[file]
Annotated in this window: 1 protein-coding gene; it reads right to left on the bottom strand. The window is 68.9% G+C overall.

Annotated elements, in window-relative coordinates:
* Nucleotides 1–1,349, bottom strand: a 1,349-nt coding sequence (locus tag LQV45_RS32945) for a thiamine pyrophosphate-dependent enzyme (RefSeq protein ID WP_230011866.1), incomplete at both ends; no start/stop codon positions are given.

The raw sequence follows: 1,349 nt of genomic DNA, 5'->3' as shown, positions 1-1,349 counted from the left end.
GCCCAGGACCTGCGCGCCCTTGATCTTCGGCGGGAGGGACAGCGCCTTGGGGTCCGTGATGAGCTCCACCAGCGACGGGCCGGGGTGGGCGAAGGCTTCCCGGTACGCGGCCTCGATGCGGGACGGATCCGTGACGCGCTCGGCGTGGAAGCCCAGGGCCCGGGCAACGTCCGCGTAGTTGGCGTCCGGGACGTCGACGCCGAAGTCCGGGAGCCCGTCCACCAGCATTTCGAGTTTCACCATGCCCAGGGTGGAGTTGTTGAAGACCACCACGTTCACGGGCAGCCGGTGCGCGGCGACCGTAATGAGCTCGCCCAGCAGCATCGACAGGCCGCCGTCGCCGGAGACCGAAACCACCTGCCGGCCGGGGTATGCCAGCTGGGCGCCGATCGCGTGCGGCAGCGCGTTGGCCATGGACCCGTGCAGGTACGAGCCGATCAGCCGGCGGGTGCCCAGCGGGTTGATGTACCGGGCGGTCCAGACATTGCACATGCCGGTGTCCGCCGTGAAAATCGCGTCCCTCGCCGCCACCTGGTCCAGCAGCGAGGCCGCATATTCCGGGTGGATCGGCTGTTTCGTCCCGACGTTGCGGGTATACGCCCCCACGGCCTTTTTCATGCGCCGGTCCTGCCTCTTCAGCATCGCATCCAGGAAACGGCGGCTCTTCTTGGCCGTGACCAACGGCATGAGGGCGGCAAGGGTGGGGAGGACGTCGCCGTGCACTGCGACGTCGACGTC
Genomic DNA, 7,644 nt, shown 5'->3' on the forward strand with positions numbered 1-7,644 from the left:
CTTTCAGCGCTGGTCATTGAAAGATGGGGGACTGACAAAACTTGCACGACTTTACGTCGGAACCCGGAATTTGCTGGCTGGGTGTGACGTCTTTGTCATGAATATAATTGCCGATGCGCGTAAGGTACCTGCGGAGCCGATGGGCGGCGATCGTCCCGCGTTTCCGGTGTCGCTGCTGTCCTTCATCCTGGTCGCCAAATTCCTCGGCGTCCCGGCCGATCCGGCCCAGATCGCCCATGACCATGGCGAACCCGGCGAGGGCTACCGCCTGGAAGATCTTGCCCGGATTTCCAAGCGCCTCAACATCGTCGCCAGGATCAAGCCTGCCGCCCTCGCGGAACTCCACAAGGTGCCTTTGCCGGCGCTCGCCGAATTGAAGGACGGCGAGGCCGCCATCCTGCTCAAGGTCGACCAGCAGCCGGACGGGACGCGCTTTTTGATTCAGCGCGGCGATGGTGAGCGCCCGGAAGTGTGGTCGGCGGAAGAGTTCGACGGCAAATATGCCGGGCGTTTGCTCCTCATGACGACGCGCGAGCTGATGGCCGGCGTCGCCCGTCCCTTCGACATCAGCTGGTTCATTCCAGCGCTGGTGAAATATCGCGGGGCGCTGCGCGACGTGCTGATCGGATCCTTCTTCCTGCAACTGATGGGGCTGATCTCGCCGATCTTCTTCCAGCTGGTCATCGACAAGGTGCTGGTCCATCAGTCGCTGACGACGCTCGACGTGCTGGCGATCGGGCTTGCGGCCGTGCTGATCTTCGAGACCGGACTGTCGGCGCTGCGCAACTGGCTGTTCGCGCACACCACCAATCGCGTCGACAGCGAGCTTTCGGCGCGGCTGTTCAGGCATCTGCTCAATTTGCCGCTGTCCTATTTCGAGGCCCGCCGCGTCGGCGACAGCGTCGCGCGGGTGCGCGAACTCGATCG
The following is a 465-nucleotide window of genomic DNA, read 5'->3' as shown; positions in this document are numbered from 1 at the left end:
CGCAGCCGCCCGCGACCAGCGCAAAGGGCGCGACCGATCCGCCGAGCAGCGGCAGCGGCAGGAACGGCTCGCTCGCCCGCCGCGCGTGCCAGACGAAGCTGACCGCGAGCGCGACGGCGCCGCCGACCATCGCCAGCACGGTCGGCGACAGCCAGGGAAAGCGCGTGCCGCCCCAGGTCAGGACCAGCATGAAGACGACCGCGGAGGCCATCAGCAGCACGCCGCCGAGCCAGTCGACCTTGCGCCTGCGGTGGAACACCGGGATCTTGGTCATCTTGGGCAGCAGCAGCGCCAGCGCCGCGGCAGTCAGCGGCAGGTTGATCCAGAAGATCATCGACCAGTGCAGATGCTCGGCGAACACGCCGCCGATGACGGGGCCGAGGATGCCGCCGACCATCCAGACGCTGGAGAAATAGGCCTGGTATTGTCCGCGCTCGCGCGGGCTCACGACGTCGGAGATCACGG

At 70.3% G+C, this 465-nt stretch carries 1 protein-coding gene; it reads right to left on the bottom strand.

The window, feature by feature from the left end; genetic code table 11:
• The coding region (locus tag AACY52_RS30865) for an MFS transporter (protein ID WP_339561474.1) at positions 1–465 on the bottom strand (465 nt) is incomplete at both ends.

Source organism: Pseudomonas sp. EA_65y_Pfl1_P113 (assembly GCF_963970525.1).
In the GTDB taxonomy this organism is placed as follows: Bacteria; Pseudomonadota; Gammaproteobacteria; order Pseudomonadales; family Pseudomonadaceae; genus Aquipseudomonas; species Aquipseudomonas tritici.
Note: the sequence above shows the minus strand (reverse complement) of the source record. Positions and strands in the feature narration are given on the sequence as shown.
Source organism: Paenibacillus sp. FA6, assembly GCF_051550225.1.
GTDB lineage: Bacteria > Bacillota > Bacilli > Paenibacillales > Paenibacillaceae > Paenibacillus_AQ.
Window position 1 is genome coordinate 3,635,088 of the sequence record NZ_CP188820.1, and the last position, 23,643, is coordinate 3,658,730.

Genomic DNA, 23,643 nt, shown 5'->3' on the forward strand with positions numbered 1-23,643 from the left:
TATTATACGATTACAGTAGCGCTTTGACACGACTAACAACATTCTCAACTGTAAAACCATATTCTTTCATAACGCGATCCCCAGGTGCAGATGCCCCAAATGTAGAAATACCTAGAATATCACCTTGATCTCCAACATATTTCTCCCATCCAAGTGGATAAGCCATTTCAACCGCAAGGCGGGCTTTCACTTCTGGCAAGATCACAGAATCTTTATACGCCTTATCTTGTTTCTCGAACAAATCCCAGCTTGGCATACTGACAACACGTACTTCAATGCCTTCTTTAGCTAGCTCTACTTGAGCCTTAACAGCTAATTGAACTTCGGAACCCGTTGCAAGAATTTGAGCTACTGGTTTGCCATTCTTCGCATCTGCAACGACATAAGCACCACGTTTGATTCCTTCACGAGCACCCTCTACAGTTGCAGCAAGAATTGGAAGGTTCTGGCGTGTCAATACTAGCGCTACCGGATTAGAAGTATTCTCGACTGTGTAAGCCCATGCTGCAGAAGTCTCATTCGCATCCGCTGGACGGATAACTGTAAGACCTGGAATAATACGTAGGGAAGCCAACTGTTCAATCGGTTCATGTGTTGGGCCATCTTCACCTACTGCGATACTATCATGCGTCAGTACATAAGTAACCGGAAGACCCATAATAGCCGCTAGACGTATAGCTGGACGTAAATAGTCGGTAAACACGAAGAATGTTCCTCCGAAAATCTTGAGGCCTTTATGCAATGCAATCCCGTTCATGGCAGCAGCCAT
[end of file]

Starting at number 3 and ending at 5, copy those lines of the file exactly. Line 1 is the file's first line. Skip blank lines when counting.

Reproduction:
* Nucleotides 1–1,349, bottom strand: a 1,349-nt coding sequence (locus tag LQV45_RS32945) for a thiamine pyrophosphate-dependent enzyme (RefSeq protein ID WP_230011866.1), incomplete at both ends; no start/stop codon positions are given.

The raw sequence follows: 1,349 nt of genomic DNA, 5'->3' as shown, positions 1-1,349 counted from the left end.
GCCCAGGACCTGCGCGCCCTTGATCTTCGGCGGGAGGGACAGCGCCTTGGGGTCCGTGATGAGCTCCACCAGCGACGGGCCGGGGTGGGCGAAGGCTTCCCGGTACGCGGCCTCGATGCGGGACGGATCCGTGACGCGCTCGGCGTGGAAGCCCAGGGCCCGGGCAACGTCCGCGTAGTTGGCGTCCGGGACGTCGACGCCGAAGTCCGGGAGCCCGTCCACCAGCATTTCGAGTTTCACCATGCCCAGGGTGGAGTTGTTGAAGACCACCACGTTCACGGGCAGCCGGTGCGCGGCGACCGTAATGAGCTCGCCCAGCAGCATCGACAGGCCGCCGTCGCCGGAGACCGAAACCACCTGCCGGCCGGGGTATGCCAGCTGGGCGCCGATCGCGTGCGGCAGCGCGTTGGCCATGGACCCGTGCAGGTACGAGCCGATCAGCCGGCGGGTGCCCAGCGGGTTGATGTACCGGGCGGTCCAGACATTGCACATGCCGGTGTCCGCCGTGAAAATCGCGTCCCTCGCCGCCACCTGGTCCAGCAGCGAGGCCGCATATTCCGGGTGGATCGGCTGTTTCGTCCCGACGTTGCGGGTATACGCCCCCACGGCCTTTTTCATGCGCCGGTCCTGCCTCTTCAGCATCGCATCCAGGAAACGGCGGCTCTTCTTGGCCGTGACCAACGGCATGAGGGCGGCAAGGGTGGGGAGGACGTCGCCGTGCACTGCGACGTCGACGTC